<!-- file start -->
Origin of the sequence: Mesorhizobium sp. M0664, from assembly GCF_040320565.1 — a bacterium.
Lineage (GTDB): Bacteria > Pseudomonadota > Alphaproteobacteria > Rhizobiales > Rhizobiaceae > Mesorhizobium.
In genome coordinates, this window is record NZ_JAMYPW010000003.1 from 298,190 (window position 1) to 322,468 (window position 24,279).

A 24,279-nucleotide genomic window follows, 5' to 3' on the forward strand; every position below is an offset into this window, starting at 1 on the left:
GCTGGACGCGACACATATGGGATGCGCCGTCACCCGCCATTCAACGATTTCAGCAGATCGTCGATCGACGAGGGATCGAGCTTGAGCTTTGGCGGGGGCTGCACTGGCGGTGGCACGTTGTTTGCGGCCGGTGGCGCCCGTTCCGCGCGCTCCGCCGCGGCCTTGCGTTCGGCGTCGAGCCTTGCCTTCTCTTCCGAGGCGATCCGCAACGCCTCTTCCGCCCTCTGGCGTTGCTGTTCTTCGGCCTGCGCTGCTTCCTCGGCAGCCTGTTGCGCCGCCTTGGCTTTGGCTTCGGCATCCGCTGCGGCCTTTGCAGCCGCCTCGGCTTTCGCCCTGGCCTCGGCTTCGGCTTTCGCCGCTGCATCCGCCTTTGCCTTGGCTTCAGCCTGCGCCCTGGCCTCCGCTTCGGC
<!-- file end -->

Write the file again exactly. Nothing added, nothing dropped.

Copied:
Origin of the sequence: Mesorhizobium sp. M0664, from assembly GCF_040320565.1 — a bacterium.
Lineage (GTDB): Bacteria > Pseudomonadota > Alphaproteobacteria > Rhizobiales > Rhizobiaceae > Mesorhizobium.
In genome coordinates, this window is record NZ_JAMYPW010000003.1 from 298,190 (window position 1) to 322,468 (window position 24,279).

A 24,279-nucleotide genomic window follows, 5' to 3' on the forward strand; every position below is an offset into this window, starting at 1 on the left:
GCTGGACGCGACACATATGGGATGCGCCGTCACCCGCCATTCAACGATTTCAGCAGATCGTCGATCGACGAGGGATCGAGCTTGAGCTTTGGCGGGGGCTGCACTGGCGGTGGCACGTTGTTTGCGGCCGGTGGCGCCCGTTCCGCGCGCTCCGCCGCGGCCTTGCGTTCGGCGTCGAGCCTTGCCTTCTCTTCCGAGGCGATCCGCAACGCCTCTTCCGCCCTCTGGCGTTGCTGTTCTTCGGCCTGCGCTGCTTCCTCGGCAGCCTGTTGCGCCGCCTTGGCTTTGGCTTCGGCATCCGCTGCGGCCTTTGCAGCCGCCTCGGCTTTCGCCCTGGCCTCGGCTTCGGCTTTCGCCGCTGCATCCGCCTTTGCCTTGGCTTCAGCCTGCGCCCTGGCCTCCGCTTCGGC